There were 1200 exhibitors. From 66 countries. With 5000 professional trade representatives. And the exhibition covered over 20,000 square meters of floor space. Plus the fair was celebrating its 50th year. Now I may specialise in words, but those numbers sound pretty impressive to me. Here’s the sight I walked in on – this is one fifth of one side of one hall out of four, on the first and quietest morning:

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I spent three inspiring days wandering around the fair and being involved in all its amazing busy-ness. I got to meet up with the head of my American publishing house (Viking / Penguin) who was passionate and humble and funny and charming and all things you would want from a publisher. I also had an amazing meeting with my American agent, talking picture books and characters and lots of ideas for new projects to come. I got to spend time with the incredible ladies from Books Illustrated, Ann James and Ann Haddon, who are super supportive of Australia children’s book creators and who ran the stand that became my home for fair. They ran a live illustration table where I made art alongside some very talented Aussie artists (Alison Lester, Isobelle Carmody, Briony Stewart and of course Ann James). While illustrating I got to meet passers by who stopped to chat – other artists and publishers from all over the world. But none of this quite captures the spirit of the fair. No, that is best done with photos.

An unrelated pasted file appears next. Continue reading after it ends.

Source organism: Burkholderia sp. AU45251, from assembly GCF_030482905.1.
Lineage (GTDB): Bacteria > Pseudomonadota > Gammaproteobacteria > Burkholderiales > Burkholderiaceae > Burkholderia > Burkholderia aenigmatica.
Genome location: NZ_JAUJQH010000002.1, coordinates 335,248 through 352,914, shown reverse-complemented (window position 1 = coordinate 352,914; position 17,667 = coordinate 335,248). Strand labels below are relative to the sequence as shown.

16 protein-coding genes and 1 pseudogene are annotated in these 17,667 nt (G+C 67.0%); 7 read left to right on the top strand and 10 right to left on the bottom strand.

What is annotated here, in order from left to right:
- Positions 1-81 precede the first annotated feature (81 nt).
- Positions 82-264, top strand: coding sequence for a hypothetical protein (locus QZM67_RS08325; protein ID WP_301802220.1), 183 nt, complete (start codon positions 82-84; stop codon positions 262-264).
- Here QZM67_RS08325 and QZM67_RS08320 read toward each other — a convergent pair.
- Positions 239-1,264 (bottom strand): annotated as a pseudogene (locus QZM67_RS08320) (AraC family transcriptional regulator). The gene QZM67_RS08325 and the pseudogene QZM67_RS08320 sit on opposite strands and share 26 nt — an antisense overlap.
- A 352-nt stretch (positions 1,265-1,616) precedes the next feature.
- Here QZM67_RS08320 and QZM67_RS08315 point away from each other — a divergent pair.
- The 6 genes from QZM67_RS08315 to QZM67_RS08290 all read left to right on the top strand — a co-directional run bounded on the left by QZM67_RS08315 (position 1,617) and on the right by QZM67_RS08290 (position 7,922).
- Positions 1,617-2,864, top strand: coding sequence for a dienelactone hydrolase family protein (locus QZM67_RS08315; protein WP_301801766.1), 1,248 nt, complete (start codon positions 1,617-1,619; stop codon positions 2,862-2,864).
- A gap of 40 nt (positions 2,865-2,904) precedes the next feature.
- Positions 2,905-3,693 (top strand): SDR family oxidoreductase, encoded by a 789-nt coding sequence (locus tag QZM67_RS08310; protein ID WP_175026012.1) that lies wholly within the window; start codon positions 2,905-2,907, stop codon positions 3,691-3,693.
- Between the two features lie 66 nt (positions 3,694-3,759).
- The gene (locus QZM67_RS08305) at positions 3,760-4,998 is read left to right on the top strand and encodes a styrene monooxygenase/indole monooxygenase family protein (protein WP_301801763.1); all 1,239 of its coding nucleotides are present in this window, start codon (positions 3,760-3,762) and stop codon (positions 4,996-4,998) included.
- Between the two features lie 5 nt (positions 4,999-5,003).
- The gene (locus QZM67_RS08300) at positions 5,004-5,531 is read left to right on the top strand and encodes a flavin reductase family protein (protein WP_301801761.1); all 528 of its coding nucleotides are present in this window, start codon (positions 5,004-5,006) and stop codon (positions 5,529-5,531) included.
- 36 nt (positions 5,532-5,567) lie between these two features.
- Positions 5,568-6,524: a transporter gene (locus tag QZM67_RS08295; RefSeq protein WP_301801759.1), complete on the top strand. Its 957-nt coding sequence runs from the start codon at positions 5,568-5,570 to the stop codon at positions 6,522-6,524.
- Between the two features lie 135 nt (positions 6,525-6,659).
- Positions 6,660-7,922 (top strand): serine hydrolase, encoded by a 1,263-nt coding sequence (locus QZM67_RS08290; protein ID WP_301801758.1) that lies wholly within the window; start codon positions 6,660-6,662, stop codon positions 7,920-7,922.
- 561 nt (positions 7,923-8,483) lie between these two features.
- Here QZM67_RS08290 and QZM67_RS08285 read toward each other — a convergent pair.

Here’s my US publisher’s stand. It was full of books and well-dressed-important-types and take away coffee cups. This was a quiet moment captured on the first morning of an otherwise bustling stand:

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Here is the Books Illustrated stand, and the two awesome Anns setting it up. See if you can spot the Brave Squish Rabbit cover and the feature illustration from the book: